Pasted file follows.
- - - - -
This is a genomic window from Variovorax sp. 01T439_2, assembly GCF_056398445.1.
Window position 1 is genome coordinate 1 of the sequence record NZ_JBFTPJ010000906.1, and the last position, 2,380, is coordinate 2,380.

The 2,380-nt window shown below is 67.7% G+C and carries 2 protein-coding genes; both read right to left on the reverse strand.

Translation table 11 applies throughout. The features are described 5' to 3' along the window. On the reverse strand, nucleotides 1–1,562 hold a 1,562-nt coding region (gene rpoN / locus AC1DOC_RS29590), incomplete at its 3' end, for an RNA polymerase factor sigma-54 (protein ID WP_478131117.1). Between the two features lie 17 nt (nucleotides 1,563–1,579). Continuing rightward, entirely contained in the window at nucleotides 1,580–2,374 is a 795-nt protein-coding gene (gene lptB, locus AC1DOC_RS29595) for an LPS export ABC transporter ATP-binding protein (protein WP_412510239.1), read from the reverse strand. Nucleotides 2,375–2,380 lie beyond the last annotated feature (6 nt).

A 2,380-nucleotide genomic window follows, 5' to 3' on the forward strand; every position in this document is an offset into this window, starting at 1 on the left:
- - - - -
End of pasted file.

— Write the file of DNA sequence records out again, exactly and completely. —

This is a genomic window from Variovorax sp. 01T439_2, assembly GCF_056398445.1.
Window position 1 is genome coordinate 1 of the sequence record NZ_JBFTPJ010000906.1, and the last position, 2,380, is coordinate 2,380.

The 2,380-nt window shown below is 67.7% G+C and carries 2 protein-coding genes; both read right to left on the reverse strand.

Translation table 11 applies throughout. The features are described 5' to 3' along the window. On the reverse strand, nucleotides 1–1,562 hold a 1,562-nt coding region (gene rpoN / locus AC1DOC_RS29590), incomplete at its 3' end, for an RNA polymerase factor sigma-54 (protein ID WP_478131117.1). Between the two features lie 17 nt (nucleotides 1,563–1,579). Continuing rightward, entirely contained in the window at nucleotides 1,580–2,374 is a 795-nt protein-coding gene (gene lptB, locus AC1DOC_RS29595) for an LPS export ABC transporter ATP-binding protein (protein WP_412510239.1), read from the reverse strand. Nucleotides 2,375–2,380 lie beyond the last annotated feature (6 nt).

A 2,380-nucleotide genomic window follows, 5' to 3' on the forward strand; every position in this document is an offset into this window, starting at 1 on the left: